Caution

This documentation is for EF7 onwards. For EF6.x and earlier release see http://msdn.com/data/ef.

Note

This article uses EF 7.0.0-rc1 which is the latest pre-release available on NuGet.org. You can find nightly builds of the EF7 code base hosted on https://www.myget.org/F/aspnetvnext/ but we do not maintain up-to-date documentation for nightly builds.

Alternate Keys

An alternate key serves as a alternate unique identifier for each entity instance in addition to the primary key. When using a relational database this maps to the concept of a unique index/constraint. In EF, alternate keys provide greater functionality than unique Indexes because they can be used as the target of a foreign key.

Alternate keys are typically introduced for you when needed and you do not need to manually configure them. See Conventions for more details.

In this article:

Conventions

By convention, an alternate key is introduced for you when you identify a property, that is not the primary key, as the target of a relationship.

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    class MyContext : DbContext
    {
        public DbSet<Blog> Blogs { get; set; }
        public DbSet<Post> Posts { get; set; }

        protected override void OnModelCreating(ModelBuilder modelBuilder)
        {
            modelBuilder.Entity<Post>()
                .HasOne(p => p.Blog)
                .WithMany(b => b.Posts)
                .HasForeignKey(p => p.BlogUrl)
                .HasPrincipalKey(b => b.Url);
        }
    }

    public class Blog
    {
        public int BlogId { get; set; }
        public string Url { get; set; }

        public List<Post> Posts { get; set; }
    }

    public class Post
    {
        public int PostId { get; set; }
        public string Title { get; set; }
        public string Content { get; set; }

        public string BlogUrl { get; set; }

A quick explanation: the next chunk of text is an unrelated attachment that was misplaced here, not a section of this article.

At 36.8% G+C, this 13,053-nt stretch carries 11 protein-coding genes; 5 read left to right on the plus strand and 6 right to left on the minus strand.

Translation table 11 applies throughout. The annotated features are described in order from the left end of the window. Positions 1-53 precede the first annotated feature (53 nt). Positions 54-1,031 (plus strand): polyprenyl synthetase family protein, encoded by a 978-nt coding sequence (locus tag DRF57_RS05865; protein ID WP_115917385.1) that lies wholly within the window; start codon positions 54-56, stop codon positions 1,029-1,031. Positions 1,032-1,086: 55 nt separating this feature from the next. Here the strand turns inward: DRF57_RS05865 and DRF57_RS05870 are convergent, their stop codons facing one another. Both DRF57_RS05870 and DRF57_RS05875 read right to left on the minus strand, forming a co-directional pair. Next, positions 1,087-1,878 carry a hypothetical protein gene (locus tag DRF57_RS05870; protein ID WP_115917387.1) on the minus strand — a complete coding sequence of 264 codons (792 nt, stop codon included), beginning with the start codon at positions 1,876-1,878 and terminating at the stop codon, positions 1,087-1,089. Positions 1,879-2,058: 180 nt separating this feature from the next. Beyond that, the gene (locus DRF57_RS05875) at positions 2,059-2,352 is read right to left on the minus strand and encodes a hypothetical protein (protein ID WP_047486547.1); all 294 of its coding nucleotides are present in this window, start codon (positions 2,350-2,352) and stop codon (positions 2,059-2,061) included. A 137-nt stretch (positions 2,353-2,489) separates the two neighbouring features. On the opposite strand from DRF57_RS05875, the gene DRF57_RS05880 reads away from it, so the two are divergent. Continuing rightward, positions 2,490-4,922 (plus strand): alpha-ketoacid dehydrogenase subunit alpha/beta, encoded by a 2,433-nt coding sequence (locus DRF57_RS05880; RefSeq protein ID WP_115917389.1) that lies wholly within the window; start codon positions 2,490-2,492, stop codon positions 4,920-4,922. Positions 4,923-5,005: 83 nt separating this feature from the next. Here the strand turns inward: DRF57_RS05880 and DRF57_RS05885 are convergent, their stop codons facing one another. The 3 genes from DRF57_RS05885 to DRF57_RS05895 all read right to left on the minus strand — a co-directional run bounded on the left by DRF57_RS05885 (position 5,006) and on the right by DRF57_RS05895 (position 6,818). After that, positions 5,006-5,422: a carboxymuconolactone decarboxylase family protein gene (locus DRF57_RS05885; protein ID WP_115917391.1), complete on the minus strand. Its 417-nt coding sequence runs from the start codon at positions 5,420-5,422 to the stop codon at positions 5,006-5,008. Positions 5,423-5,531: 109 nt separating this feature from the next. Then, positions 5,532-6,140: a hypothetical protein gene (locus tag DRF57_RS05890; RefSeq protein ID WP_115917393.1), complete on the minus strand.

public Blog Blog { get; set; }
    }

Data Annotations

Alternate keys can not be configured using Data Annotations.

Fluent API

You can use the Fluent API to configure a single property to be an alternate key.

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    class MyContext : DbContext
    {
        public DbSet<Car> Cars { get; set; }

        protected override void OnModelCreating(ModelBuilder modelBuilder)
        {
            modelBuilder.Entity<Car>()
                .HasAlternateKey(c => c.LicensePlate);
        }
    }

    class Car
    {
        public int CarId { get; set; }
        public string LicensePlate { get; set; }
        public string Make { get; set; }
        public string Model { get; set; }
    }

You can also use the Fluent API to configure multiple properties to be an alternate key (known as a composite alternate key).

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    class MyContext : DbContext
    {
        public DbSet<Car> Cars { get; set; }

        protected override void OnModelCreating(ModelBuilder modelBuilder)
        {
            modelBuilder.Entity<Car>()
                .HasAlternateKey(c => new { c.State, c.LicensePlate });
        }
    }

    class Car
    {
        public int CarId { get; set; }
        public string State { get; set; }
        public string LicensePlate { get; set; }
        public string Make { get; set; }
        public string Model { get; set; }
    }